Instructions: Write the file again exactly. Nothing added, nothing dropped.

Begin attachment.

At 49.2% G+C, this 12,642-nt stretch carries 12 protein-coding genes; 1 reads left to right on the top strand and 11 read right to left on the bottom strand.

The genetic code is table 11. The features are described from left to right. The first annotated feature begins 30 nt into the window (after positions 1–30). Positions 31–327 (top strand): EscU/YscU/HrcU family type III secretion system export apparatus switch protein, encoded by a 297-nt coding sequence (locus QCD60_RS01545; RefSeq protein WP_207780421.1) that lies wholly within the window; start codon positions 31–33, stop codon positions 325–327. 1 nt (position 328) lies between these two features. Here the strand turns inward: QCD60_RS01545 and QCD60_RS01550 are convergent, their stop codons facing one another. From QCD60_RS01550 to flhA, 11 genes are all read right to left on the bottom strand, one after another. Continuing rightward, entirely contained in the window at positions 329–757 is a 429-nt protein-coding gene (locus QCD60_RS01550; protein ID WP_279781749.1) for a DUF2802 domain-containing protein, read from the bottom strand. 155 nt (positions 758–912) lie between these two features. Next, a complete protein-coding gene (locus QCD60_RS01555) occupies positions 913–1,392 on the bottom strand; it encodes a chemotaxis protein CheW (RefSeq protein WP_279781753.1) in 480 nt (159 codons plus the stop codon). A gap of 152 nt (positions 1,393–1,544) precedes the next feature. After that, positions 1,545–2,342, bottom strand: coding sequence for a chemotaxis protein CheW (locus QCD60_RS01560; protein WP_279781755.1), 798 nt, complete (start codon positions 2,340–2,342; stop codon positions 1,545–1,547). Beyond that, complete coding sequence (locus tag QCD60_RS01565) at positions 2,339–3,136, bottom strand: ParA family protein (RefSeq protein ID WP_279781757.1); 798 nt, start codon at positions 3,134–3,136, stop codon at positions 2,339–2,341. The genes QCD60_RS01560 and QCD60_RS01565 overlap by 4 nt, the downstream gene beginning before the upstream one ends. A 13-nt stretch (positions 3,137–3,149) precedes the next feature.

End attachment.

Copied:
At 49.2% G+C, this 12,642-nt stretch carries 12 protein-coding genes; 1 reads left to right on the top strand and 11 read right to left on the bottom strand.

The genetic code is table 11. The features are described from left to right. The first annotated feature begins 30 nt into the window (after positions 1–30). Positions 31–327 (top strand): EscU/YscU/HrcU family type III secretion system export apparatus switch protein, encoded by a 297-nt coding sequence (locus QCD60_RS01545; RefSeq protein WP_207780421.1) that lies wholly within the window; start codon positions 31–33, stop codon positions 325–327. 1 nt (position 328) lies between these two features. Here the strand turns inward: QCD60_RS01545 and QCD60_RS01550 are convergent, their stop codons facing one another. From QCD60_RS01550 to flhA, 11 genes are all read right to left on the bottom strand, one after another. Continuing rightward, entirely contained in the window at positions 329–757 is a 429-nt protein-coding gene (locus QCD60_RS01550; protein ID WP_279781749.1) for a DUF2802 domain-containing protein, read from the bottom strand. 155 nt (positions 758–912) lie between these two features. Next, a complete protein-coding gene (locus QCD60_RS01555) occupies positions 913–1,392 on the bottom strand; it encodes a chemotaxis protein CheW (RefSeq protein WP_279781753.1) in 480 nt (159 codons plus the stop codon). A gap of 152 nt (positions 1,393–1,544) precedes the next feature. After that, positions 1,545–2,342, bottom strand: coding sequence for a chemotaxis protein CheW (locus QCD60_RS01560; protein WP_279781755.1), 798 nt, complete (start codon positions 2,340–2,342; stop codon positions 1,545–1,547). Beyond that, complete coding sequence (locus tag QCD60_RS01565) at positions 2,339–3,136, bottom strand: ParA family protein (RefSeq protein ID WP_279781757.1); 798 nt, start codon at positions 3,134–3,136, stop codon at positions 2,339–2,341. The genes QCD60_RS01560 and QCD60_RS01565 overlap by 4 nt, the downstream gene beginning before the upstream one ends. A 13-nt stretch (positions 3,137–3,149) precedes the next feature.